Holocaust Reflective Statement

Holocaust Reflective Statement By Ryan Lack Year 13


Why does the Holocaust matter?

The definition of the Holocaust almost answers this question in and of itself. ‘The murder of approximately six million Jewish men, women and children by Nazi Germany and its collaborators during WW2.’ This definition – while it appears to neatly answer the question – ultimately simplifies the abhorrent circumstances faced by Jews within pre-1940s Germany. Focusing only on the six million murdered however, fails to acknowledge both the displacement of countless Jewish citizens as well as the attempted destruction of a whole culture in the 1930s and 40s.

Contrary to popular belief, the Nazi’s did not invent antisemitism. Antisemitism, or rather the perception of Jewish (or non-Jewish) individuals usually expressed as hatred towards the community had been around since the Middle Ages. One of the examples discussed was the ‘Dreyfus affair’ (1894) – the alleged selling of military secrets by Alfred Dreyfus. This scandal showed the willingness of the public to believe the conviction purely ‘because he was Jewish’. Following on from this, a common facet of antisemitism is the distrust of the Jewish because of their jobs. Stereotypically, Jews had well-paying jobs, having been pushed towards the jobs (such as accountancy) that typically in which Christians did not want to work. Both of these factors evidence how the persecution of Jews predates the Nazi Party and the persecution faced did somewhat shape the pre-war Jewish identity.

Geographic boundaries didn’t confine the Jewish identity. The pre-war Jewish identity wasn’t engrained in religion or work, rather being an amalgamation of hobbies, work and social interactions. This diversity can be seen through the varied case studies – the contrasts of the Zagreb Zionist youth group and the ‘Schultüte’ to Makabi Kaunas FC and the Szeged memorial. These each evidence different aspects of what it was like to be Jewish. The Zionist youth group shows the lack of faith Jews had at being accepted in society as the premise of Zionism was the reestablishment of the Jewish nation. Many Zionists believed that European societies would never accept Jews and that Jewish population should ‘instead create their own state in Palestine’. Bertha Roseinhein’s Schultüte does begin to contradict this Zionism however, as taking a symbol of Jewish traditions into school was accepted by German society. The Makabi Kaunas football team however, does reinforce the Zionist way of thinking. As the team was a solely Jewish team it poses the question of whether the decision was by choice or if it was forced onto them because other teams did not want to play with Jews. The fact that all of the players, owners and fans were Jewish the Zionistic ideals of societal ejection. The Szeged memorial shows the sacrifices the Jewish population made within the first world war with the 320,000 Jewish soldiers who fought for the Austro-Hungarian army (alongside all of the Jews who will have fought for other countries as well) with the death of over 40,000 of those. The sacrifices made by those who fought is ultimately undermined by the lack of recognition shown by the bystanders when the Jews were being persecuted.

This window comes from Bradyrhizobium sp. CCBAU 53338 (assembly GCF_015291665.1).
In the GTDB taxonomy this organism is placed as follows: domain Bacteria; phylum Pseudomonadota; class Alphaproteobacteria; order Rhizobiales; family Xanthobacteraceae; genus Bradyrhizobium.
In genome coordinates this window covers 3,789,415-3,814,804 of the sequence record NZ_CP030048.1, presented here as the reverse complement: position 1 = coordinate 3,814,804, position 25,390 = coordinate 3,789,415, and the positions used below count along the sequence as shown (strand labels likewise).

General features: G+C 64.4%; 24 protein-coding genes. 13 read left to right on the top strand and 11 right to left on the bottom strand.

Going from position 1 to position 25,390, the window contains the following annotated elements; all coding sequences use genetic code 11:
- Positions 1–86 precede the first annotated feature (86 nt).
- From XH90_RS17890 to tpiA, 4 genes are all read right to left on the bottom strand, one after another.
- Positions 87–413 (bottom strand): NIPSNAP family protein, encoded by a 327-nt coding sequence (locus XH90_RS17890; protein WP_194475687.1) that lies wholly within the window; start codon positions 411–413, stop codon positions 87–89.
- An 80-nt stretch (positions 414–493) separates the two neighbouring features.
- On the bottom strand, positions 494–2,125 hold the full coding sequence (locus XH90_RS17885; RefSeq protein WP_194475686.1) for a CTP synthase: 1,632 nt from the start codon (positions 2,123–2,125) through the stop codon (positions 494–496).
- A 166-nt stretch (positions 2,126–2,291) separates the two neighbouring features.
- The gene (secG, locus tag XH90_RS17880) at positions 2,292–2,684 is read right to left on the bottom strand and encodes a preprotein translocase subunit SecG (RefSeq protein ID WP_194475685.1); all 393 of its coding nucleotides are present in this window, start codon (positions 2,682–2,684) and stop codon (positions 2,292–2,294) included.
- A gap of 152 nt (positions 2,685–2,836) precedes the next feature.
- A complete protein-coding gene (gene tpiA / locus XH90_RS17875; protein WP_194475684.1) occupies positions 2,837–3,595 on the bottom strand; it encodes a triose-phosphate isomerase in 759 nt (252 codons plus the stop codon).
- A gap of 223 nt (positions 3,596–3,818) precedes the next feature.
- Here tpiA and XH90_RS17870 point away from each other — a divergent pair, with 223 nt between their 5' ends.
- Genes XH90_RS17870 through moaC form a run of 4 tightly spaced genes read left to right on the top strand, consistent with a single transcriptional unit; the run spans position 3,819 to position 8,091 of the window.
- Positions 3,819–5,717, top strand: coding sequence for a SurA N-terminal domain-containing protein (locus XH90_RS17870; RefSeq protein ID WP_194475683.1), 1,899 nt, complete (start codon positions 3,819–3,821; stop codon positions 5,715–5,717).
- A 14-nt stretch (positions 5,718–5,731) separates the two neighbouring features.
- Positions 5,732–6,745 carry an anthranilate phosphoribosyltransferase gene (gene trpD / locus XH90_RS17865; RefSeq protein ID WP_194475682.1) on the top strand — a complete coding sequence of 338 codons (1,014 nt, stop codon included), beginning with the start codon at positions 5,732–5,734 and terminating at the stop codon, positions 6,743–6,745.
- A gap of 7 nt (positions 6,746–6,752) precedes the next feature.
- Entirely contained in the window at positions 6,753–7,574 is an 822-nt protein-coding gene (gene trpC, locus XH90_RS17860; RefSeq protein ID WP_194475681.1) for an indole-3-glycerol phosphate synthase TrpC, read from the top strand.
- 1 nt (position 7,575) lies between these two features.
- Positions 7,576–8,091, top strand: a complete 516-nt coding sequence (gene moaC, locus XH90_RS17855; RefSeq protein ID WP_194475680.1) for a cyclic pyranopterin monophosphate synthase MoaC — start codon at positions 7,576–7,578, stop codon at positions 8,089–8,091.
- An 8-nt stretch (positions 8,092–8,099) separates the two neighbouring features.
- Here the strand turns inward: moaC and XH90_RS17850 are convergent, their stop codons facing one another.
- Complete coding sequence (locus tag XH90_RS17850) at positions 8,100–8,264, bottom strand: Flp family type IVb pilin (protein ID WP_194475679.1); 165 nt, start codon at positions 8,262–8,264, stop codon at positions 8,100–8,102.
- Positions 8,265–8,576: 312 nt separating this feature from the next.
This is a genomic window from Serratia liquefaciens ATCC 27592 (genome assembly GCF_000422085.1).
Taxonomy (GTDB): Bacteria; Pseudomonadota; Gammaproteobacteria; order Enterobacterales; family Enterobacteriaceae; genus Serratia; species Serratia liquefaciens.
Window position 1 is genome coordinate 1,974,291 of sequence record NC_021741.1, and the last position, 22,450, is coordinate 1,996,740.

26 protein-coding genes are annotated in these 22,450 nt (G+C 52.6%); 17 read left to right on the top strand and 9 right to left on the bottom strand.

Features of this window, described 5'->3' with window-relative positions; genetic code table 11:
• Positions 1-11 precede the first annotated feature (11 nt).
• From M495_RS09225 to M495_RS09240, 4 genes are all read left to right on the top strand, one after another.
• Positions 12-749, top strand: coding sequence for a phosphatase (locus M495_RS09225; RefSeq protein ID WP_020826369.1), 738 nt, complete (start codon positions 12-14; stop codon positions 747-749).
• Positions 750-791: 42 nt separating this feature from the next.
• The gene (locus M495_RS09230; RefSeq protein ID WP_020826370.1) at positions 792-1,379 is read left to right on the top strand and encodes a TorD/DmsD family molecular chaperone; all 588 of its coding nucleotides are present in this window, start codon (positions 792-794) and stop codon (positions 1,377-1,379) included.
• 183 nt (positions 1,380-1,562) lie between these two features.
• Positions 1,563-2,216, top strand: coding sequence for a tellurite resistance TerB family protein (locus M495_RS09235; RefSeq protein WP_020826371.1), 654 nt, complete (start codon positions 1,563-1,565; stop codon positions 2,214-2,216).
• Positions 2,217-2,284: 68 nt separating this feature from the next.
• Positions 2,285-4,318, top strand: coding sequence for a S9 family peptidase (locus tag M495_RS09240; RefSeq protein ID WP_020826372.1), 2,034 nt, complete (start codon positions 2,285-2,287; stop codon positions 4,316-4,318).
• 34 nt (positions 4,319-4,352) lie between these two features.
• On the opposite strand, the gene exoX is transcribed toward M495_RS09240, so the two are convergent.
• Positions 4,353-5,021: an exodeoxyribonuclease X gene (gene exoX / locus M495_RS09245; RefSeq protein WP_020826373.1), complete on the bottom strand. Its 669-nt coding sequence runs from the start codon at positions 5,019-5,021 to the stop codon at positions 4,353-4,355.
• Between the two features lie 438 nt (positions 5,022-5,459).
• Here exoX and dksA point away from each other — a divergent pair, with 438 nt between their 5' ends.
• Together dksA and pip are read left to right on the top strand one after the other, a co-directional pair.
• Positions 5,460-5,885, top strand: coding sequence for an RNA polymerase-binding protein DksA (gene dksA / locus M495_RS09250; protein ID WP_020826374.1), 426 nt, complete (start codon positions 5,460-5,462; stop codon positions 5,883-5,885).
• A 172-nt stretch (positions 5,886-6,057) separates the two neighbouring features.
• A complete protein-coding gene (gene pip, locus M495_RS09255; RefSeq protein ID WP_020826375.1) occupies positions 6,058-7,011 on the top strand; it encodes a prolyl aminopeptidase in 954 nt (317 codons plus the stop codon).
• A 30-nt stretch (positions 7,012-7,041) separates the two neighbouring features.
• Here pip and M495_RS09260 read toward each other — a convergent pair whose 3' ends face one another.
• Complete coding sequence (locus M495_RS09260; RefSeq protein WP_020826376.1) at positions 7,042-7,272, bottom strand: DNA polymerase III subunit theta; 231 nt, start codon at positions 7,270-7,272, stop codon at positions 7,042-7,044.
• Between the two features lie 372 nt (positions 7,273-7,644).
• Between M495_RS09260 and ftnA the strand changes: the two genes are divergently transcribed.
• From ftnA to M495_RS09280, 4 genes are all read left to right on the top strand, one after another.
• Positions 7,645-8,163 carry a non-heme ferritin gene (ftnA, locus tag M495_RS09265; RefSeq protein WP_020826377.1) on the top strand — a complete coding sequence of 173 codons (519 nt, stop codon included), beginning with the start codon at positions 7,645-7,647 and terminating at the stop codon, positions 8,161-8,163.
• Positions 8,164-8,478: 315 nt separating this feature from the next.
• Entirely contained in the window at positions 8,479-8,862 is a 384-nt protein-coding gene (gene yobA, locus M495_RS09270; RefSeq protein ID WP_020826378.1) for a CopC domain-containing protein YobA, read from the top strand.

‘Silence encourages the tormentor, never the tormented’ – Elie Wiesel

After taking control of Germany in 1933, the Nazi Party began to limit the freedom of the Jews. One of the first examples of this was the organised boycott of Jewish Shops in April 1933. Following on from this in 1938 the Nazi leadership began to create rules to identify Jewish individuals to the native German population. The most well-known of these is the identification measures is the star of David armband worn by the Jewish – however in addition to this Jewish people were isolated with the letter J being emblazoned on their passports. Furthermore, in September 1939, the dehumanisation continued with the pogrom mandating all Jewish individuals to have the same name by the Nazi party – Sara for women, or Israel for men. The identification of the Jewish further progressed into persecution – with the events of ‘Kristalnacht’ (or the night of broken glass) and the revoking of Jewish-German citizenships preceding the implementation of concentration and labour camps within Europe.